Spotlight: Ramon Allones Cigars Online
We take a look at the Ramon Allones brand which, despite once being one of the most popular brands, has sold less Cuban Cigars online the last few years and has seen a dip in its popularity as of late.
The amount of people who buy cigars online is increasing every day, allowing millions of cigar enthusiasts to taste the authentic flavours of Cuban Cigars without even setting one foot outside of their home. This has meant that new sizes and blends have been created by brands to keep up with the every changing demand. Ramon Allones though, seems to be falling behind other major cigar brands like the well-liked Cohiba Cuban Cigars and Montecristo Cuban Cigars and hasn’t expanded its standard range for a long time.
The brand was founded by brothers Ramon and Antonio Allones in 1845 and over time went through multiple ownerships. In the early 1900s, Ramon Allones was owned by Hunters, which is arguably when the brand was at its most successful. During this time, the brand’s catalogue reached a magnificent total of 62, giving smokers an excellent array of vitolas to choose from.
Ramon Allones found success up until the Second World War, where it underwent Wartime currency restrictions which prohibited Britain’s ability to import Havana Cigars up until as late as 1952. Despite these prohibitions, Ramon Allones remained a big competitor in the Cuban Cigar business and released a number of exceptional vitolas. These included heavy ring gauge sizes such as the Magnum (143mm x 46) and the Ramon Allones Specially Selected (130mm x 48) and much slimmer sized vitolas, like the Ideales de Ramon (161mm x 36).
The Ramon Allones band has undergone various changes, this band is the latest one which has Habana and Cuba flanking the brand's name.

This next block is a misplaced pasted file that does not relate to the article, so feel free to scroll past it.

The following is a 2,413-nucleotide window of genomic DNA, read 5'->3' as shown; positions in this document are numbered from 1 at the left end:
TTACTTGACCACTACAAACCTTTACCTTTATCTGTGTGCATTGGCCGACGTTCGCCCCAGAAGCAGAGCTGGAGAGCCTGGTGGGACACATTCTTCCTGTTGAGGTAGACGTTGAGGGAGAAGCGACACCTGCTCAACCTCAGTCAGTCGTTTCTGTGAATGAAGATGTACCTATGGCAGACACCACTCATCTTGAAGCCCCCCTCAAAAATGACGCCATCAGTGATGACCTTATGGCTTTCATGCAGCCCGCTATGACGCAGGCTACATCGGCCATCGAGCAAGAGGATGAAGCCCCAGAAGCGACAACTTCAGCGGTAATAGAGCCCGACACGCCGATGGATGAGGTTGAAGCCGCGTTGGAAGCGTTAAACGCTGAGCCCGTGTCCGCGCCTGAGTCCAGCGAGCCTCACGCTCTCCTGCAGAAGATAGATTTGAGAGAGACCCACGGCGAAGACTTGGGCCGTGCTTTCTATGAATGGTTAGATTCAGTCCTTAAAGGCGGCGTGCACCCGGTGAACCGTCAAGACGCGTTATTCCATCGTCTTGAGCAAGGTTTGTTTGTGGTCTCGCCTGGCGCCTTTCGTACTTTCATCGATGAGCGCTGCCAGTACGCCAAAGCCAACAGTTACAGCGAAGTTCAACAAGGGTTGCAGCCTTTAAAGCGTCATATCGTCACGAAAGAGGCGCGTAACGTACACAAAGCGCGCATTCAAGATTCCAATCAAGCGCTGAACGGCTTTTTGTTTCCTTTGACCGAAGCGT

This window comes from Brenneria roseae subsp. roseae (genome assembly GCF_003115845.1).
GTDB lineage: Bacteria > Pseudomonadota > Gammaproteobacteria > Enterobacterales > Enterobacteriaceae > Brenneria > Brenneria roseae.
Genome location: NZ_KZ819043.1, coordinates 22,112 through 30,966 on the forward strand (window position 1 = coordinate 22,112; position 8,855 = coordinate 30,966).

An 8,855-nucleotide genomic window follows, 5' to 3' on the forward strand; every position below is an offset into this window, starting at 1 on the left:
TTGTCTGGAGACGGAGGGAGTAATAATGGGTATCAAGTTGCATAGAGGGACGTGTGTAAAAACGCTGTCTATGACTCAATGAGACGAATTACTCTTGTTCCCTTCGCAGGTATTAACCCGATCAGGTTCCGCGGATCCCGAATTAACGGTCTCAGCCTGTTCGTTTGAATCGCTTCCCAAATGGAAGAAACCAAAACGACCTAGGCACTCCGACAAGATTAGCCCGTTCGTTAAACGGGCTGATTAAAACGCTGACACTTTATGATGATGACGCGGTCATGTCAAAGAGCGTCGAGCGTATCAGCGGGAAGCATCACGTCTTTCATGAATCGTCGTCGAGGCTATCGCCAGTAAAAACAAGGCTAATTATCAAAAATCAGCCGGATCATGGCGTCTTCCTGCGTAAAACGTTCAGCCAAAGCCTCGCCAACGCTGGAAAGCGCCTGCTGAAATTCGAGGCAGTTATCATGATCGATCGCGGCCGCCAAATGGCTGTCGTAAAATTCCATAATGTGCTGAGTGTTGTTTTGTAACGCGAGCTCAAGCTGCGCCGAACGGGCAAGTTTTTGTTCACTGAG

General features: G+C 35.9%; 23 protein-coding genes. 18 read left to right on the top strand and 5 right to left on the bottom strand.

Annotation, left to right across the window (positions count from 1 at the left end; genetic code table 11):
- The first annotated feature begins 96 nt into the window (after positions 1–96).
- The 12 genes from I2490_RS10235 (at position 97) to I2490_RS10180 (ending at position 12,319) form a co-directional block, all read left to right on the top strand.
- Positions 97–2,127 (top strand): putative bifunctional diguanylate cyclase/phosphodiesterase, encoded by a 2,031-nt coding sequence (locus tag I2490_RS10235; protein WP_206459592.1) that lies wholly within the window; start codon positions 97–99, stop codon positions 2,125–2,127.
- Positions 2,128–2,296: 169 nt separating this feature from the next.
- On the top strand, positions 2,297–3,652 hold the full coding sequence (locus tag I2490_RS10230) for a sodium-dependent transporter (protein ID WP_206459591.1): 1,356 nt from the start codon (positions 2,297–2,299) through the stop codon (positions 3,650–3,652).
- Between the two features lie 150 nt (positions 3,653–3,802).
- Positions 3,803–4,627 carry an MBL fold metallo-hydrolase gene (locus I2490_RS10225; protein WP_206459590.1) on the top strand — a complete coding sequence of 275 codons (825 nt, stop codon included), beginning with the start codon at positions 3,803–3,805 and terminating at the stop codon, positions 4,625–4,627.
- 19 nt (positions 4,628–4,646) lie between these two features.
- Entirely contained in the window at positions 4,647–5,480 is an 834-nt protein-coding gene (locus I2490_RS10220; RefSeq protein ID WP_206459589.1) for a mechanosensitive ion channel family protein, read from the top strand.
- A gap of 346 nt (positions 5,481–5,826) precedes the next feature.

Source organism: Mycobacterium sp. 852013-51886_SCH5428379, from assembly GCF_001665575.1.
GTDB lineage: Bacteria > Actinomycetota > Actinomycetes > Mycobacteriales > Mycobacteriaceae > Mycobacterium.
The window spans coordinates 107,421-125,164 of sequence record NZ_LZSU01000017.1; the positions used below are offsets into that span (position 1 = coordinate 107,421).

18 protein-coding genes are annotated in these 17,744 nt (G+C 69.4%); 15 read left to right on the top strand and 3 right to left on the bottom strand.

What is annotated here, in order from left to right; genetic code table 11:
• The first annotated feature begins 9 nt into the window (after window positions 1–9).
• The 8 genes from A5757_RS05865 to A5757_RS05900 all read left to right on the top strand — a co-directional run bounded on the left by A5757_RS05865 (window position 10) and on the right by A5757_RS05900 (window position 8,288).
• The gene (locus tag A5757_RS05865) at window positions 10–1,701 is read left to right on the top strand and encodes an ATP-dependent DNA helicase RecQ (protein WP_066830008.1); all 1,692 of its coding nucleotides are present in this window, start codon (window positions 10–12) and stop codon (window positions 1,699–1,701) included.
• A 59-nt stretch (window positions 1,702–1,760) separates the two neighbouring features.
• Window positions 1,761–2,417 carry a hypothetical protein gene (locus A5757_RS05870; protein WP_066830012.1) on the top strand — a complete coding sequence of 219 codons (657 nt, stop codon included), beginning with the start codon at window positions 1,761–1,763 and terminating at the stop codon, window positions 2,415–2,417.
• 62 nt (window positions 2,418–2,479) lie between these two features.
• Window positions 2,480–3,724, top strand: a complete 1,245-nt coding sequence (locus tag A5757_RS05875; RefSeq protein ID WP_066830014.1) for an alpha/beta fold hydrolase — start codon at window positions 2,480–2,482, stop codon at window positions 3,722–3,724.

After the Cuban Revolution in 1959 and up to 1970, there were hardly any changes or additions to the brand. The only noteworthy thing to happen to the Ramon Allones brand during this decade, was the way it began packaging its Coronas Cigars. 25 Cigars were arranged in an 8-9-8 manner, with eight on the bottom row, 9 on the middle row and 8 on the bottom -also seen in the Partagas 8-9-8 Cigar.
The period after this saw a number of different changes, some which initially felt positive and would lead to small developments in the brand, would then prove to be fruitless. Firstly, in 1972, many sizes were discontinued, such as the Specially Selected and the Magnum and a number of new ones were introduced. These moves proved popular with Ramon Allones smokers, especially in 1975 when the Specially Selected Cigar returned in a Robusto format, measuring at 124mm by 50 ring gauge. During these years Ramon Allones had sales significantly higher than its competitors like Montecristo Cigars and Partagas.
Nevertheless, this all changed in 1980, when other brands were becoming more well known across the globe and Ramon Allones remained only popular in Britain and Switzerland. And by 1979 a number of cigars, including the Allones Grandes and Selección No. 55 from the range disappeared entirely. This reduction of their range continued up until the early 2000s, leaving only three sizes left - the Ramon Allones Small Club Corona Cigar, the Ramon Allones Specially Selected Cigar and the Ramon Allones Gigantes Cigar.
The Ramon Allones Small Coronas' (pictured above) gorgeous Minutos vitola measures at 110mm by a 42 ring gauge.
Things seemed to finally reach rock bottom for the brand when Ramon Allones was listed by Habanos S.A as one of the least important brands, being placed into the lowest category on the list ‘Local brand'. But luckily, in 2005, Habanos S.A. introduced a new operation, which allowed distributors to call for special sizes to be made by lesser-known brands, which would be sold as exclusive Regional Editions. These Regional Editions are some of the most sought after Cigars online and up until 2017 an impressive 170 different sizes have been produced. An equally impressive statistic is that Ramon Allones is one brand that accounts for one in five of these very special Regional Editions and at the moment we have two of these available on our website:
Therefore, we can attest that it’s not the brand’s quality which has seen them regress their range, but a lack of exposure, otherwise these expert distributors would not invest in them and the cigars. In the end, we think that despite the brand’s almost apparent demise, it looks to reprise its former glory and rise again.